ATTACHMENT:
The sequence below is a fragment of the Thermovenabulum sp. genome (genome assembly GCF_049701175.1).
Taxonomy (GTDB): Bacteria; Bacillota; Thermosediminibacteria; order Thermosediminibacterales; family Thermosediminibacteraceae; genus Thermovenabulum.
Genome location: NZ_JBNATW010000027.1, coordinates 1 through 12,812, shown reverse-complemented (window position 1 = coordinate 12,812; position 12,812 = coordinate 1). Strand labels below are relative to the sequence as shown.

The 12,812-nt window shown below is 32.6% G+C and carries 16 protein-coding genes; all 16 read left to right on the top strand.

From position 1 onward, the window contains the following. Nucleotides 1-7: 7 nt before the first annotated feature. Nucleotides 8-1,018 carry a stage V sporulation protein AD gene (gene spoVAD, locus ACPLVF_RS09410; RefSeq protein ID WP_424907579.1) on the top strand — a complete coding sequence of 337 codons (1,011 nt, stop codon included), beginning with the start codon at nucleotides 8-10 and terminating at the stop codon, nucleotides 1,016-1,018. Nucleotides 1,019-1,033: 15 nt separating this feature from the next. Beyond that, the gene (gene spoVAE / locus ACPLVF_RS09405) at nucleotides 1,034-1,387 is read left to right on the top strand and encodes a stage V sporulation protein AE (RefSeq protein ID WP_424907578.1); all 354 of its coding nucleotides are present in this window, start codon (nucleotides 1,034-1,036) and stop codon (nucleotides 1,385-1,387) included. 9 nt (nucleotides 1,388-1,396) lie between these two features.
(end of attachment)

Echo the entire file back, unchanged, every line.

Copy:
The sequence below is a fragment of the Thermovenabulum sp. genome (genome assembly GCF_049701175.1).
Taxonomy (GTDB): Bacteria; Bacillota; Thermosediminibacteria; order Thermosediminibacterales; family Thermosediminibacteraceae; genus Thermovenabulum.
Genome location: NZ_JBNATW010000027.1, coordinates 1 through 12,812, shown reverse-complemented (window position 1 = coordinate 12,812; position 12,812 = coordinate 1). Strand labels below are relative to the sequence as shown.

The 12,812-nt window shown below is 32.6% G+C and carries 16 protein-coding genes; all 16 read left to right on the top strand.

From position 1 onward, the window contains the following. Nucleotides 1-7: 7 nt before the first annotated feature. Nucleotides 8-1,018 carry a stage V sporulation protein AD gene (gene spoVAD, locus ACPLVF_RS09410; RefSeq protein ID WP_424907579.1) on the top strand — a complete coding sequence of 337 codons (1,011 nt, stop codon included), beginning with the start codon at nucleotides 8-10 and terminating at the stop codon, nucleotides 1,016-1,018. Nucleotides 1,019-1,033: 15 nt separating this feature from the next. Beyond that, the gene (gene spoVAE / locus ACPLVF_RS09405) at nucleotides 1,034-1,387 is read left to right on the top strand and encodes a stage V sporulation protein AE (RefSeq protein ID WP_424907578.1); all 354 of its coding nucleotides are present in this window, start codon (nucleotides 1,034-1,036) and stop codon (nucleotides 1,385-1,387) included. 9 nt (nucleotides 1,388-1,396) lie between these two features.